Many of us remember a tragic incident in 2013 when a six-year-old boy was the victim of a homicide and RCMP believed a ten-year-old was responsible.
In response, the Saskatchewan Advocate for Children and Youth delivered a Special Investigative report entitled “Two Tragedies – Holding Systems Accountable.”
As part of the government’s response to this report, a number of ministries and organizations came together as one team earlier this year to improve processes by considering the child’s experience and identifying gaps or breakdowns in services – and fixing those problems.
Through a Value Stream Mapping exercise, the team saw first-hand the dangers of a missed hand-off of information and missed opportunities for communication.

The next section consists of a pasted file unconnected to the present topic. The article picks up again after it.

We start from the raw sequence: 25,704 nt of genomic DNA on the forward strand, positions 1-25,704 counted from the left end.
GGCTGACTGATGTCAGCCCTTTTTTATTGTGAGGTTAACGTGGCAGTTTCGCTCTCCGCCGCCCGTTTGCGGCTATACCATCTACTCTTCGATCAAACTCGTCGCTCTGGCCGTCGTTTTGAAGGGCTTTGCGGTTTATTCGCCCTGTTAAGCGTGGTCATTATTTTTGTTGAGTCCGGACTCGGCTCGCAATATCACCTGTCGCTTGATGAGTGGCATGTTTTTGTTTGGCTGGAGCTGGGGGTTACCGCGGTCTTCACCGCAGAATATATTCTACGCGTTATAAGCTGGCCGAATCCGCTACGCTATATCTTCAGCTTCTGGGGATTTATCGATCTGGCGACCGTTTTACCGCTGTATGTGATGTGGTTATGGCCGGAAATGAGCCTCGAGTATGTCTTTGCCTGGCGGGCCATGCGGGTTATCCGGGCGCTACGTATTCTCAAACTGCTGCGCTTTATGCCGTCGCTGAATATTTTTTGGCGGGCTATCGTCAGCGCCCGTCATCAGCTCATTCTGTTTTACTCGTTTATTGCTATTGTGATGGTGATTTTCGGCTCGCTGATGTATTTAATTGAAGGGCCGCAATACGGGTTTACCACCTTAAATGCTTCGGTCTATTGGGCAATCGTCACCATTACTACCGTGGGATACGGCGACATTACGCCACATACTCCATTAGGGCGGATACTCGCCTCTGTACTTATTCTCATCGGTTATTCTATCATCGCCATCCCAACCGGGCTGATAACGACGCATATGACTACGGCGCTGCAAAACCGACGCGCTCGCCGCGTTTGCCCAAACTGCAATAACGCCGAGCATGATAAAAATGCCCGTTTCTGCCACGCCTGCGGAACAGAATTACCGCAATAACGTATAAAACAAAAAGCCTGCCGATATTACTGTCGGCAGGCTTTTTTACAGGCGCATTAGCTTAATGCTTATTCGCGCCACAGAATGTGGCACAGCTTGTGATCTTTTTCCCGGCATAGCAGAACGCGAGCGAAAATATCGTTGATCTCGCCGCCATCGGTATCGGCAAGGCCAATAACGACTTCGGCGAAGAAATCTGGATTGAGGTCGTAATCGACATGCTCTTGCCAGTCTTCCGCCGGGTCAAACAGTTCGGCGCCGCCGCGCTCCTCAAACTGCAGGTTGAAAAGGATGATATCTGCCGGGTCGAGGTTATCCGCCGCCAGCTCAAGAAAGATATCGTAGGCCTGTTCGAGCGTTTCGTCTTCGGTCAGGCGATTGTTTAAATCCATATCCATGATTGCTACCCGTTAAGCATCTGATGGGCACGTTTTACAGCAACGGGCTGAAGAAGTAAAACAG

Working together, they standardized information requirements and actions among the Ministries of Education, Health, Social Services, police organizations and other agencies when hand-offs of information occur due to transfer of responsibility, or when information is disclosed to help another human service provider to provide appropriate care for at-risk children.
A few examples included developing decision-making tools or protocols to determine situations that require joint reviews, and implementing a plan to communicate child abuse protocol responsibilities to all education sector employees.
Six months after the mapping exercise, ministries and agencies continue to work through their implementation plans and use Daily Visual Management to track progress in a coordinated fashion.
This type of work is behind the scenes and not readily visible to the public. Yet a streamlined, coordinated process is critical to have in place for kids when they really need help.